Walk a mile in another’s shoes. These may seem passive actions but they are actions: Listen to podcasts about hot button international and/or national issues. Read editorials, op-ed pieces. Listen to eyewitness accounts. Make a whole-hearted effort to learn about both sides, all sides of the story. For example, scout out reliable resources that present the Palestinian perspective and the Israeli perspective on issues sparking the current violence in that part of our common home. We do know there’s little truth in he/she/they started it. It takes two to tango. (or tangle). Bottom line? Jesus gives us this message again and again in so many circumstances, situations, teachings. No matter what translation used, our lives as followers of Jesus come down to this: Do you want to stand out? Then step down. Be a servant. If you puff yourself up, you’ll get the wind knocked out of you. Bit if you’re content to be yourself, your life will count for plenty. (The Message, Eugene Patterson).


Find ways to:

Do as they say, not as they do.

Lift a finger to help relieve a burden from another’s shoulders.

Wake up and smell the coffee.

Walk the talk.

Walk a mile in another’s shoes.

Be content with your life.

Share this:

Sister Denise Wilkinson

Sister Denise was the general superior of the Sisters of Providence of Saint Mary-of-the-Woods from 2006-2016. She previously served as a high school teacher, college administrator, postulant/novice director and director of advancement and communications for the Congregation. Currently, Sister Denise serves the Congregation in various volunteer positions.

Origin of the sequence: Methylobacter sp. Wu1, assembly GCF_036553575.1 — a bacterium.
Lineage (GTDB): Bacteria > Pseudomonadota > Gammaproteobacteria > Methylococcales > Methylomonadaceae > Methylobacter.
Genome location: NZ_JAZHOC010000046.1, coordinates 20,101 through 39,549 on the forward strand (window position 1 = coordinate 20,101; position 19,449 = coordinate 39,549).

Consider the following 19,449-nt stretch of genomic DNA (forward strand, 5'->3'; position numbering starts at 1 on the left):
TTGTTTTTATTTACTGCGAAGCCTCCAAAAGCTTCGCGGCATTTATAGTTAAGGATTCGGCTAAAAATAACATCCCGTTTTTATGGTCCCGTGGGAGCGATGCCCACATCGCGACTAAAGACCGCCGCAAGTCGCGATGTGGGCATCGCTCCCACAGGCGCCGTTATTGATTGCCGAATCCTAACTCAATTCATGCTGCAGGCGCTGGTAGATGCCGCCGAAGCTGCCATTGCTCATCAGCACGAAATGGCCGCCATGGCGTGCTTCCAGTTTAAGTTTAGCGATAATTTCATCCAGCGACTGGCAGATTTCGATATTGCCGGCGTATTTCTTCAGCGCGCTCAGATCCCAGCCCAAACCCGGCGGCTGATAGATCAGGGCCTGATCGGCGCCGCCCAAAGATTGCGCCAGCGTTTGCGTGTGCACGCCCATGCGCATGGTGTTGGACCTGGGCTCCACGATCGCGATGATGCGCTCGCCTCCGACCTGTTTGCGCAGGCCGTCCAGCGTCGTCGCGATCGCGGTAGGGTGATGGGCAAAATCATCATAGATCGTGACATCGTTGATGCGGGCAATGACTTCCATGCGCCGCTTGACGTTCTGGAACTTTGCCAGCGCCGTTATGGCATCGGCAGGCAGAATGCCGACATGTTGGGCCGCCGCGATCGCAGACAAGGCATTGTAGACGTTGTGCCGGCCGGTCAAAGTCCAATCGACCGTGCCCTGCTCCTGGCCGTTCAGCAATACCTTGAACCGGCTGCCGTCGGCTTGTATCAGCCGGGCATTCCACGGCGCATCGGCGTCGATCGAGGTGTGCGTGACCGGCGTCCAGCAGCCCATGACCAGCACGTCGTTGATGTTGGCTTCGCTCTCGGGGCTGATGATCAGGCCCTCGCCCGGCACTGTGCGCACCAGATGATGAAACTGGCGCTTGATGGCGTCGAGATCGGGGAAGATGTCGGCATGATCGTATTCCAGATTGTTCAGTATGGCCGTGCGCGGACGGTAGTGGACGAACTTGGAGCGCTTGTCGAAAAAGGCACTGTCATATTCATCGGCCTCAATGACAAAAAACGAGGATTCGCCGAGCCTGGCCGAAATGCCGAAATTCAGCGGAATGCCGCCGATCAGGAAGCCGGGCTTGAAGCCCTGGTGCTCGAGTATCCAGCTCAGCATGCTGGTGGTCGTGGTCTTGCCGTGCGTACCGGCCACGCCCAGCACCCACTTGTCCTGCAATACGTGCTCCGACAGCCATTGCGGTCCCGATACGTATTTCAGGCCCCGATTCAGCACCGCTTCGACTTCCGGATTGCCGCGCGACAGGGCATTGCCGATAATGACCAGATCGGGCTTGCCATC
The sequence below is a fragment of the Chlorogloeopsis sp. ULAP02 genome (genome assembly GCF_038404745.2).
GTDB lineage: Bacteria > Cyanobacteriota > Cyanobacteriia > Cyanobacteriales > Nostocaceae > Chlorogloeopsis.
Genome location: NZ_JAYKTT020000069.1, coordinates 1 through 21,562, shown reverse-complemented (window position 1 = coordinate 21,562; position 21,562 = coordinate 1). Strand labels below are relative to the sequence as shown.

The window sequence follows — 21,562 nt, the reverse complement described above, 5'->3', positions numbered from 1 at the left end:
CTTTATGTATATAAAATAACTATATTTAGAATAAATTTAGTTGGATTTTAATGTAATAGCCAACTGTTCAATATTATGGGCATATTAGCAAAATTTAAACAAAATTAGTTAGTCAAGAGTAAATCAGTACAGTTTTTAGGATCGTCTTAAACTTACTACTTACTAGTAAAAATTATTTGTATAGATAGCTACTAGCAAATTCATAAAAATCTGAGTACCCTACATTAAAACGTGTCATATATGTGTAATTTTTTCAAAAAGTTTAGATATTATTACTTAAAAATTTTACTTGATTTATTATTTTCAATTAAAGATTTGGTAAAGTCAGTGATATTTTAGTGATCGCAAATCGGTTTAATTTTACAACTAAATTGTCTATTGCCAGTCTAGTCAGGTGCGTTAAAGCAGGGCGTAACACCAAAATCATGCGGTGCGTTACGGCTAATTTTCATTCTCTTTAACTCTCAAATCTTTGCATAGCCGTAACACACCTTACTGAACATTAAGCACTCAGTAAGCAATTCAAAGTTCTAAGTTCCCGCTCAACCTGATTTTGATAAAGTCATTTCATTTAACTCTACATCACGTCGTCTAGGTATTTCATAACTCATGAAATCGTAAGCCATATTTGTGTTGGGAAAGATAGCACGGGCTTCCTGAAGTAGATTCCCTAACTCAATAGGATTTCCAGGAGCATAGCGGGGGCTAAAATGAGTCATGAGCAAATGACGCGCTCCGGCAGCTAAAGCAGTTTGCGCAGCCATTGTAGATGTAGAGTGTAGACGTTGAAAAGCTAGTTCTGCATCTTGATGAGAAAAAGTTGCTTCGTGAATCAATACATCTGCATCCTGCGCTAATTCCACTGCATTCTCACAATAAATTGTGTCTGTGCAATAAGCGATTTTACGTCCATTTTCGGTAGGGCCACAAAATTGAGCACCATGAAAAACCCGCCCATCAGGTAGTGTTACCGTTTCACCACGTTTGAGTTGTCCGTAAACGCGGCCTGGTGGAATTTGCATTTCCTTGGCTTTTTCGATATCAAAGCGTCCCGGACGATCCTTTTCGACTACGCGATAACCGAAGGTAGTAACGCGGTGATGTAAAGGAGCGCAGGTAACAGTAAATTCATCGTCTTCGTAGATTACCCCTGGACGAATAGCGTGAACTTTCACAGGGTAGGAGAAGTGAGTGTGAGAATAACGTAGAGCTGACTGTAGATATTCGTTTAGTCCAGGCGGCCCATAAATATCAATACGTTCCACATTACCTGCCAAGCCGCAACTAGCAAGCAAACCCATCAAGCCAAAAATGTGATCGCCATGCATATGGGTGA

Subscribe to the weekly Gospel reflection

Sign up to receive the weekly Gospel reflection in your inbox each week.

Meet Saint Mother Theodore Guerin

Leader, teacher, immigrant, healer. Saint of God.

Learn more


  1. Arthur on November 2, 2023 at 11:04 am

    WOW! Your commentary made me sit up straight and be reminded of learned lesson(s) and commit to action! My memory reminds me that I, like the Pharisees, have too often fell short of “walking the talk.” I will focus more on ways I can serve others.

    • Denise on November 6, 2023 at 9:15 am

      Arthur – my most difficult one at the moment is “walk a mile in another’s shoes.” It is more than difficult to fine balanced reporting on the war between Israel and Palestine. But the search continues

  2. Elizabeth on November 3, 2023 at 12:23 pm

    Which elected official of the Sisters of Providence should I write to asking the community to publish a collection of Sister Denise’s reflections?

  3. Beth on November 9, 2023 at 6:47 pm

    Love this one. . It’s the rules on how to be exalted in your own life time. It really really does pay to always be humble. It pays off years later if your intent isn’t fake. Patience w everything , everyone , never leaving someone feel like they’re being rushed out of your day , when they needed and enjoyed your Co is a huge part of this.

Leave a Comment

This site uses Akismet to reduce spam. Learn how your comment data is processed.